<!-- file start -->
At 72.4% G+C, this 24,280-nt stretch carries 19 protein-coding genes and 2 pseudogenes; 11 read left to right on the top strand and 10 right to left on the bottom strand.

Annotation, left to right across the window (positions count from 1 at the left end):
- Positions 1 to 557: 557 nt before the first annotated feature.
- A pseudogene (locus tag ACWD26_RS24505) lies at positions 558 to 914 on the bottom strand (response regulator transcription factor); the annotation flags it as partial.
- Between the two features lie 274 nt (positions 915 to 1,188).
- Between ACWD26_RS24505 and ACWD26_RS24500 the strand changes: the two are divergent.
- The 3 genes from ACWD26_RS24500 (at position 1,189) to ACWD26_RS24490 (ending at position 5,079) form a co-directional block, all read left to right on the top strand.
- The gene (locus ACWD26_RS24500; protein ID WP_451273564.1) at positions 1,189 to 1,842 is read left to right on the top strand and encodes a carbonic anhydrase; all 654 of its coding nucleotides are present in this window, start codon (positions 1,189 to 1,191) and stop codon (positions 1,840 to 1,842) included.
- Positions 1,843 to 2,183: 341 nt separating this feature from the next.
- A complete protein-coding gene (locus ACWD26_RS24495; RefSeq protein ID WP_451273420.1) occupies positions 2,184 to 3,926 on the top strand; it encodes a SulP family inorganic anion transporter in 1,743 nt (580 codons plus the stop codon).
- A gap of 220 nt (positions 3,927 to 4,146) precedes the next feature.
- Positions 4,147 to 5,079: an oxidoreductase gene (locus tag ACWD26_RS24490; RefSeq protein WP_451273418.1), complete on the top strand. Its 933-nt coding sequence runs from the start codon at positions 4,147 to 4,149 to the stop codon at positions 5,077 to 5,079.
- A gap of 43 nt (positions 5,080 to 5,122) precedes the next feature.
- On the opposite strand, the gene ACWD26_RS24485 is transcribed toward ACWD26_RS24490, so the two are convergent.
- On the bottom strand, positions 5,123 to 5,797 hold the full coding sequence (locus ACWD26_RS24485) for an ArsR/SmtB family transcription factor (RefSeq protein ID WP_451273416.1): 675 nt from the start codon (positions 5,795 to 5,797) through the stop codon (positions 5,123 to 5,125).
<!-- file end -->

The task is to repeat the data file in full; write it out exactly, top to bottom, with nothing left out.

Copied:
At 72.4% G+C, this 24,280-nt stretch carries 19 protein-coding genes and 2 pseudogenes; 11 read left to right on the top strand and 10 right to left on the bottom strand.

Annotation, left to right across the window (positions count from 1 at the left end):
- Positions 1 to 557: 557 nt before the first annotated feature.
- A pseudogene (locus tag ACWD26_RS24505) lies at positions 558 to 914 on the bottom strand (response regulator transcription factor); the annotation flags it as partial.
- Between the two features lie 274 nt (positions 915 to 1,188).
- Between ACWD26_RS24505 and ACWD26_RS24500 the strand changes: the two are divergent.
- The 3 genes from ACWD26_RS24500 (at position 1,189) to ACWD26_RS24490 (ending at position 5,079) form a co-directional block, all read left to right on the top strand.
- The gene (locus ACWD26_RS24500; protein ID WP_451273564.1) at positions 1,189 to 1,842 is read left to right on the top strand and encodes a carbonic anhydrase; all 654 of its coding nucleotides are present in this window, start codon (positions 1,189 to 1,191) and stop codon (positions 1,840 to 1,842) included.
- Positions 1,843 to 2,183: 341 nt separating this feature from the next.
- A complete protein-coding gene (locus ACWD26_RS24495; RefSeq protein ID WP_451273420.1) occupies positions 2,184 to 3,926 on the top strand; it encodes a SulP family inorganic anion transporter in 1,743 nt (580 codons plus the stop codon).
- A gap of 220 nt (positions 3,927 to 4,146) precedes the next feature.
- Positions 4,147 to 5,079: an oxidoreductase gene (locus tag ACWD26_RS24490; RefSeq protein WP_451273418.1), complete on the top strand. Its 933-nt coding sequence runs from the start codon at positions 4,147 to 4,149 to the stop codon at positions 5,077 to 5,079.
- A gap of 43 nt (positions 5,080 to 5,122) precedes the next feature.
- On the opposite strand, the gene ACWD26_RS24485 is transcribed toward ACWD26_RS24490, so the two are convergent.
- On the bottom strand, positions 5,123 to 5,797 hold the full coding sequence (locus ACWD26_RS24485) for an ArsR/SmtB family transcription factor (RefSeq protein ID WP_451273416.1): 675 nt from the start codon (positions 5,795 to 5,797) through the stop codon (positions 5,123 to 5,125).